Because of the critical influence of RNA integrity on downstream experiments, there is a strong need for a reliable, reproducible, and standardized approach to classify the quality of RNA samples. The long time standard consisting in a 28S to 18S peak ratio of 2.0 was shown to provide only weak correlation with RNA integrity.
The Agilent 2100 bioanalyzer, a bio-analytical device based on a combination of microfluidics, microcapillary electrophoresis, and fluorescence detection, provides a platform to record the size distribution of molecules, e.g., RNA, in a digital format. Since this approach is highly reproducible and automated, it provides the basis for an automated, user-independent, and reproducible approach to evaluate the integrity of RNA samples using a software algorithm.
For the development of the RNA Integrity Number algorithm, a total of 1208 RNA samples from various sources and of different degradation states was analyzed. After assigning the samples to 10 different categories ranging from 1 (worst) to 10 (best), methods from information theory were applied to calculate features describing the curve of the electropherogram. In the following step, features were selected for further processing that showed high information content about the task to distinguish the 10 categories. These features were then taken as input variables for a model-training step. Here, using a Bayesian learning approach to select the most probable model, several models were trained utilizing artificial neural networks and the best was chosen for prediction of previously unseen test data. The result produced by this procedure is an algorithm called RNA Integrity Number (RIN).
Analysis of the RIN model
The RIN algorithm is based on a selection of features that contribute information about the RNA integrity. It is obvious, that a single feature is hardly sufficient for a universal integrity measure. Moreover, a combination of different features covers several aspects of the measurement and is more robust against noise in the signal (see Additional file 2
for a overview of all features). To understand why the features were selected and to enhance the confidence for application specialists it is important, to give an interpretation of the features:
1. The total RNA ratio measures the fraction of the area in the region of 18S and 28S compared to the total area under the curve and reflects the proportion of large molecules compared to smaller ones. It has large values for categories 6 to 10.
2. The height of the 28S peak contributes additional information about the state of the degradation process, i.e. during degradation, the 28S band disappears faster than the 18S band. Therefore, it allows detection of a beginning degradation. It has largest values for categories 9 and 10, and zero values for categories 1 to 3.
3. The fast area ratio reflects how far the degradation proceeded and has typically larger values for the categories 3 to 6.
4. The marker height has large values for categories 1 and 2 and small values for all other categories since short degradation products will overlap with the lower marker.
Figure shows the projection of the distribution of integrity categories onto a two-dimensional space spanned by the two most important features. Clearly, a global non-linear relationship can be observed. The experiments are grouped along a characteristic line with varying variance. The boundaries between adjacent categories are not perfectly sharp, but clearly visible in this projection with some interchanges.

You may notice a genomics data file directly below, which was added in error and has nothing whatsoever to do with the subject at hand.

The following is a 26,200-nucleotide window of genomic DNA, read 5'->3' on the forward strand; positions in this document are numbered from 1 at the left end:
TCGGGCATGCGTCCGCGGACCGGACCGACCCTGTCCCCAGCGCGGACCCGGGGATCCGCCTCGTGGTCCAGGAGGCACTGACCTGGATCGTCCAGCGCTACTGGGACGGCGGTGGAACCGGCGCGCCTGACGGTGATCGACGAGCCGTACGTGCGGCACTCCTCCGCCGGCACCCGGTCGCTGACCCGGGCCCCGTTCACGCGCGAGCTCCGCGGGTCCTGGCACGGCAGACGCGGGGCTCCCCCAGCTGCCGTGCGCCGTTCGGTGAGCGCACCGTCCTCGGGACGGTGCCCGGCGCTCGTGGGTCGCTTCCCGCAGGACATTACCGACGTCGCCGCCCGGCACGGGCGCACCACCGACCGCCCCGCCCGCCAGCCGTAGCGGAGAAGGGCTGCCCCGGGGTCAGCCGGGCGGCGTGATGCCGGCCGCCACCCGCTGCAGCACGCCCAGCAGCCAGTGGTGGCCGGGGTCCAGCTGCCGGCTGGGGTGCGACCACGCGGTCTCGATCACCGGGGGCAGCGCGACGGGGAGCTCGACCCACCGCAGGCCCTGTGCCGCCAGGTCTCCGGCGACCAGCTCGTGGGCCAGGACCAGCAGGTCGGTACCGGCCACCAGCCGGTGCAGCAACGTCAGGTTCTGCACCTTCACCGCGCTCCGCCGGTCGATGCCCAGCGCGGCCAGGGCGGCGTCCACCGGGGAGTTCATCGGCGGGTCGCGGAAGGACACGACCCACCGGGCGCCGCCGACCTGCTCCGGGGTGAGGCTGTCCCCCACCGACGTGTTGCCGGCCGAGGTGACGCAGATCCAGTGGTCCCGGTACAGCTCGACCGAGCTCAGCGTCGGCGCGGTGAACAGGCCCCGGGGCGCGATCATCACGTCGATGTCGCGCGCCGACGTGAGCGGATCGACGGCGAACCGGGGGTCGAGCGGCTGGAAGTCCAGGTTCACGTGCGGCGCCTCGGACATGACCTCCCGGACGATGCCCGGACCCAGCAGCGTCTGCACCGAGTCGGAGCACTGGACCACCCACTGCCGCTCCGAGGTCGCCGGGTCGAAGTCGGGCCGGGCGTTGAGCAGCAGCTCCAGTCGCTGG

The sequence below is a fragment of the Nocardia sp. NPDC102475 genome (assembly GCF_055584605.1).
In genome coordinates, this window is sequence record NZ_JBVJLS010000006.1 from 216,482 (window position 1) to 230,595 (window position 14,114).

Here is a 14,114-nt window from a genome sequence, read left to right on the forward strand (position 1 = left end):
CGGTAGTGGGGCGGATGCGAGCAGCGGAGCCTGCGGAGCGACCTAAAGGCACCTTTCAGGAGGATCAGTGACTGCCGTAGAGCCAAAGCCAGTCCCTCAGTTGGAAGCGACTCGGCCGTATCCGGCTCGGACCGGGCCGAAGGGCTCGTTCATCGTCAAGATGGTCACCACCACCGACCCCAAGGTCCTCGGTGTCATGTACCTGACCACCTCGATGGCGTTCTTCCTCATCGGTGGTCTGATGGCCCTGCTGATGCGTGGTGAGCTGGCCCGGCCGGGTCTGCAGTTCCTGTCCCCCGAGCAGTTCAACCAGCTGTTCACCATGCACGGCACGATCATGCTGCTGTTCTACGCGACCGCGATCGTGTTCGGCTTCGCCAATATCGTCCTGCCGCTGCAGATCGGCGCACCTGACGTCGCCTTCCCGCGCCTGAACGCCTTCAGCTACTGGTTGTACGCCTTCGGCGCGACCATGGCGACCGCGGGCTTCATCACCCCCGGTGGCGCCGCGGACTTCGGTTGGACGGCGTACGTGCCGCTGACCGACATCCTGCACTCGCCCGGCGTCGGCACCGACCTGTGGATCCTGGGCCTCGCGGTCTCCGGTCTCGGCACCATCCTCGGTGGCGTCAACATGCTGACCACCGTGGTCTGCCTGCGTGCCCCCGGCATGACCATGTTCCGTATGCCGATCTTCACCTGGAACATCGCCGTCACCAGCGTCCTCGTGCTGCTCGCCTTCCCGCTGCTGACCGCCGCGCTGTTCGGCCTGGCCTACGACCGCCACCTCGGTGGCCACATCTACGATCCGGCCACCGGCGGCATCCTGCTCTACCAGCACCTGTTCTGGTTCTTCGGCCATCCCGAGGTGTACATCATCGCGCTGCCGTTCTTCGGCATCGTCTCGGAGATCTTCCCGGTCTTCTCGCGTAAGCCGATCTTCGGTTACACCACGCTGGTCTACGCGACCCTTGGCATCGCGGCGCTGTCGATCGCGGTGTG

Figure 7 2D visualization of integrity categories. The figure shows a projection of the categories onto the two-dimensional space spanned by the first two features of the selected combination. These are total RNA ratio and 28S peak height. The experiments are (more ...)
Comparing the approaches
Using a single simple feature to judge RNA Integrity was already shown to be insufficient [2
]. While focusing on one aspect of the electropherogram allows for a rough orientation about the integrity, it is still subjective to a high degree. Linear models based on these features show a mean squared error that is four to sixty times higher (degradation factor resp. 28S/18S ratio) than compared to the proposed approach.
The reason for this tremendous difference lies in the fact, that neither the 28S/18S ratio nor the degradation factor reflect all properties of the RNA degradation process. For example, several samples of integrity category 10 are labeled BLACK from the degradometer software as they have low signal intensities. This happened for 42% of the samples under consideration, which are all samples that were under investigation for microarray experiments. The degradation factor contains similar information as the fast area ratio, which reflects typical characteristics of categories 3 to 7. The high ribosomal ratio is useful to detect a certain amount of high quality samples, but the categorization is not valid for all of them. Using several features which complement one another and allow for a non-linear weighting of these features allowed to reduce the error to a minimum value which is in the order of the natural noise in the target data. The noise results from using a categorical grid for a continues process as well as from a few abnormalities. Interestingly, almost no interchanges over more than one categorical border are observed. Thus, the classification errors appear almost only at the borderline between two categories, which was also difficult for humans to decide, when labeling the data.
Availability of the RIN model
The Agilent 2100 bioanalyzer system software can be downloaded from Agilent's webpage [see Additional file 1
]. Version B.01.03 and later will allow for measurement reviews (free of licenses) including the calculation of the RNA integrity number [8
]. Up-to-date information about the RIN-project can be found at the RIN web site [9